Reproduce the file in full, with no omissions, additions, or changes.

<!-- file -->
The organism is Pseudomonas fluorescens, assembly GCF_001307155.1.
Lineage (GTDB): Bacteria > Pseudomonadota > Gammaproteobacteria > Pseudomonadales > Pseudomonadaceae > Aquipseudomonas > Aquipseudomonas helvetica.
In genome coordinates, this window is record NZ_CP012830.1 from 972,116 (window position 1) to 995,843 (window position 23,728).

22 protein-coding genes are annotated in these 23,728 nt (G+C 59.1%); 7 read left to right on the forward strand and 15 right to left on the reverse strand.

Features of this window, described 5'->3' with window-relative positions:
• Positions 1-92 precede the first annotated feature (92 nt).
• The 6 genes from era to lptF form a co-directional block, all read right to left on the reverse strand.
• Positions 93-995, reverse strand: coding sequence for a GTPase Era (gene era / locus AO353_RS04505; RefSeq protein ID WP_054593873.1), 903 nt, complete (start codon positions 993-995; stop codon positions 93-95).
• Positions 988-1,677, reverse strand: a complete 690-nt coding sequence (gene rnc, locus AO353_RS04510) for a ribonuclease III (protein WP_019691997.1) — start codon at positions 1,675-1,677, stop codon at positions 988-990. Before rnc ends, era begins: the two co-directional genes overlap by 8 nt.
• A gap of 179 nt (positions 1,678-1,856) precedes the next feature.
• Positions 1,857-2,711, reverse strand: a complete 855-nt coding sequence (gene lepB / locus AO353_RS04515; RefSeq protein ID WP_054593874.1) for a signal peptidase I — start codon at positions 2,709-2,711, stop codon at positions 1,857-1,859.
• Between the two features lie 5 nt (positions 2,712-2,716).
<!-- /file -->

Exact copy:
The organism is Pseudomonas fluorescens, assembly GCF_001307155.1.
Lineage (GTDB): Bacteria > Pseudomonadota > Gammaproteobacteria > Pseudomonadales > Pseudomonadaceae > Aquipseudomonas > Aquipseudomonas helvetica.
In genome coordinates, this window is record NZ_CP012830.1 from 972,116 (window position 1) to 995,843 (window position 23,728).

22 protein-coding genes are annotated in these 23,728 nt (G+C 59.1%); 7 read left to right on the forward strand and 15 right to left on the reverse strand.

Features of this window, described 5'->3' with window-relative positions:
• Positions 1-92 precede the first annotated feature (92 nt).
• The 6 genes from era to lptF form a co-directional block, all read right to left on the reverse strand.
• Positions 93-995, reverse strand: coding sequence for a GTPase Era (gene era / locus AO353_RS04505; RefSeq protein ID WP_054593873.1), 903 nt, complete (start codon positions 993-995; stop codon positions 93-95).
• Positions 988-1,677, reverse strand: a complete 690-nt coding sequence (gene rnc, locus AO353_RS04510) for a ribonuclease III (protein WP_019691997.1) — start codon at positions 1,675-1,677, stop codon at positions 988-990. Before rnc ends, era begins: the two co-directional genes overlap by 8 nt.
• A gap of 179 nt (positions 1,678-1,856) precedes the next feature.
• Positions 1,857-2,711, reverse strand: a complete 855-nt coding sequence (gene lepB / locus AO353_RS04515; RefSeq protein ID WP_054593874.1) for a signal peptidase I — start codon at positions 2,709-2,711, stop codon at positions 1,857-1,859.
• Between the two features lie 5 nt (positions 2,712-2,716).